|Project Name:||Angkor Association for the Disabled|
|People Needed:||1-3 people|
|Required Skills:||IT, Fund-raising, Project planning, Engineering, English teaching, Small business start-up|
|Costs:||Food & accommodation. Basic hotel room approx. $2/night|
|Contact Person:||Sem Sovantha (founder)|
|Phone:||(855) 12 690 934 or 063 761 175|
Experience Report by a former Volunteer
The story of Angkor Association for the Disabled (AAD)
How and why did AAD start?
Sem Sovantha is a disabled veteran who lost both his legs to a landmine in 1990, while serving as a captain in the Cambodian army.
His government pension of 50 cents a day was not enough to live on. He didn't have the skills necessary for employment, so he was forced into begging. It was a very hard life, but he didn't lose hope. Through amazing determination, he put himself through school, then found a job with a non-government organisation (NGO), helping other disabled people in Cambodia.
In 2002, this NGO ran out of funding and closed. Once again, Sovantha didn't lose hope. Instead, he began helping the disabled of Cambodia on his own. Sem Sovantha knows what it is to escape from poverty and begging. It is with this in mind that he founded Angkor Association for the Disabled (AAD), based in Siem Reap, the town adjoining the world-famous tourist destination of Angkor Wat and the other Angkorian temples. In Feb 2004, AAD was registered as an NGO in Cambodia.
Sem Sovantha is a very rare exception. The majority of disabled beggars get trapped in a life of begging. They lose hope. Begging strips away their dignity. They fall into a state of despair. They have goals but struggle to move towards them without outside assistance. It is hard to think long-term when all day, every day, is spent begging for daily rice. AAD works to break them out of this cycle. Its mission is to give these people the hope and the help they need so they can change their lives.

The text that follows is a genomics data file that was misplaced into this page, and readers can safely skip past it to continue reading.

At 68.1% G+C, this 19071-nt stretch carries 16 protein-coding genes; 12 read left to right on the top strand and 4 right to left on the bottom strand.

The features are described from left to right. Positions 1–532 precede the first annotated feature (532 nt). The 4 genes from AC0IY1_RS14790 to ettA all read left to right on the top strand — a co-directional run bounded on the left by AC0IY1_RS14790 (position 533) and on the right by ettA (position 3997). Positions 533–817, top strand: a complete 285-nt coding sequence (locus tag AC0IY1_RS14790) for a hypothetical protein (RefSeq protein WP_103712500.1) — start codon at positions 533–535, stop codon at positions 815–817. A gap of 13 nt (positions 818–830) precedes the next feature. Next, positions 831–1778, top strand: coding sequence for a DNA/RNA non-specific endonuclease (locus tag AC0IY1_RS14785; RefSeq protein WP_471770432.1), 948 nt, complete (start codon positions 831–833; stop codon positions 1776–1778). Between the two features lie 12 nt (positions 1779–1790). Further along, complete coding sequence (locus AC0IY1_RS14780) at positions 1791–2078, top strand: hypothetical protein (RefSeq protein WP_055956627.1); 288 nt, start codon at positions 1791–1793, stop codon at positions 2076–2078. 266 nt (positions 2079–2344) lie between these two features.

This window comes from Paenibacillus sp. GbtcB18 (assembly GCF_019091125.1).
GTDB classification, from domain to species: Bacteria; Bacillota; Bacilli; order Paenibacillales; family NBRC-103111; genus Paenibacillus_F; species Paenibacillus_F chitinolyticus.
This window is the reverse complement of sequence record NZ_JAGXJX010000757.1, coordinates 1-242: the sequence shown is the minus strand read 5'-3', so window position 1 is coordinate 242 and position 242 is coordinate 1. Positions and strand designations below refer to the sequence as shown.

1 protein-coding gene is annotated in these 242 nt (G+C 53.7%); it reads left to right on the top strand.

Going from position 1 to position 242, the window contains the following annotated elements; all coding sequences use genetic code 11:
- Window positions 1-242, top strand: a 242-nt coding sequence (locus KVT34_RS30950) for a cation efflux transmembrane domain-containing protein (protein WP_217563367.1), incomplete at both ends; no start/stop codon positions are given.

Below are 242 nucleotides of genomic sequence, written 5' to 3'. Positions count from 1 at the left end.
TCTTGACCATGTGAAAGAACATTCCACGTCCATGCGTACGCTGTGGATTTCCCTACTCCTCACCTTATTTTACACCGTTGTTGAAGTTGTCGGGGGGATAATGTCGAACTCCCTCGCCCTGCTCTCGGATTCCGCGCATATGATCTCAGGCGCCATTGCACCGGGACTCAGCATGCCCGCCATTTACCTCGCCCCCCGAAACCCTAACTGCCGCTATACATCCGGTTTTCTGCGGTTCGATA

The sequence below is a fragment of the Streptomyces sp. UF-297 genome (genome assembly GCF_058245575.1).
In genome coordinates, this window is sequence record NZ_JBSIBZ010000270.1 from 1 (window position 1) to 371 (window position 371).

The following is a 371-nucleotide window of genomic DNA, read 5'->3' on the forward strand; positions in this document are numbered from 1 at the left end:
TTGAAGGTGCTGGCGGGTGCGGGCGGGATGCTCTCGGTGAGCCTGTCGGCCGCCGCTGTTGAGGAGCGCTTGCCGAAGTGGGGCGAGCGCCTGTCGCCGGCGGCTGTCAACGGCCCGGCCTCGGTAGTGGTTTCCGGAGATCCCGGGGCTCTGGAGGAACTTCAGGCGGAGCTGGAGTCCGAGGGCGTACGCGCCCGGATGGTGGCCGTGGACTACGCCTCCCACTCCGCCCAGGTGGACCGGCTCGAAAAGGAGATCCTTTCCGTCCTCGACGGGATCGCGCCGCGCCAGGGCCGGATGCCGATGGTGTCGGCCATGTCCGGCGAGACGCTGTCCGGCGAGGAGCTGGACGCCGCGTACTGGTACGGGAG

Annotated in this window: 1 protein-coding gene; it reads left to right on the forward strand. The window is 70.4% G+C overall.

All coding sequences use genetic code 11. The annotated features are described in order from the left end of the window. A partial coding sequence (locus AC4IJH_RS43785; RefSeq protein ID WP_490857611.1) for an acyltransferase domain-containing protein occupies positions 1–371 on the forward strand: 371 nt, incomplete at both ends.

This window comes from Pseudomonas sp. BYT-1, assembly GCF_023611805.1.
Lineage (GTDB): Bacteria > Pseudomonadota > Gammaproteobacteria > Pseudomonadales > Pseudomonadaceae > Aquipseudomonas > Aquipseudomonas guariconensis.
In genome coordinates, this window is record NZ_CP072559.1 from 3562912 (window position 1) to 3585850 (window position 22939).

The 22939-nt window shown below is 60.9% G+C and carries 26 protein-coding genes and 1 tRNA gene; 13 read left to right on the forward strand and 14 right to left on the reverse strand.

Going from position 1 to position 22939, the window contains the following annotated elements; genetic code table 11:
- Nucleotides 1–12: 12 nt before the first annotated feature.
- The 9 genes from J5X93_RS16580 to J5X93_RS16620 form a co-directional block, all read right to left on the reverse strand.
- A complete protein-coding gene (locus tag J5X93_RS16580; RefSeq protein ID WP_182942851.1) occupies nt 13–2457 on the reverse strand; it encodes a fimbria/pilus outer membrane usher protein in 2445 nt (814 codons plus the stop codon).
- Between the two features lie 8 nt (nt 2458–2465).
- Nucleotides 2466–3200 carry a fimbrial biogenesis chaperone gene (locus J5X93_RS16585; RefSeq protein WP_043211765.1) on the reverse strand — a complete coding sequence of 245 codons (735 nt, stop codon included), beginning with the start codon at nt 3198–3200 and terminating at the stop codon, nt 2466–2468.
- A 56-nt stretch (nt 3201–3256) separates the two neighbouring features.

What does AAD do?
*Housing for AAD members in transition from a life begging on the streets, until they are able to move into homes of their own
*Support and training in the establishment of micro-businesses or other sustainable income-generating activities
*AAD also works to overcome discrimination against the disabled, striving to get its members jobs in the hotels and restaurants that service the thriving tourist destination of Siem Reap.
You can now see various AAD projects around the town of Siem Reap. In addition to AAD's visible profile, there are other activities behind the scenes for which we need your help.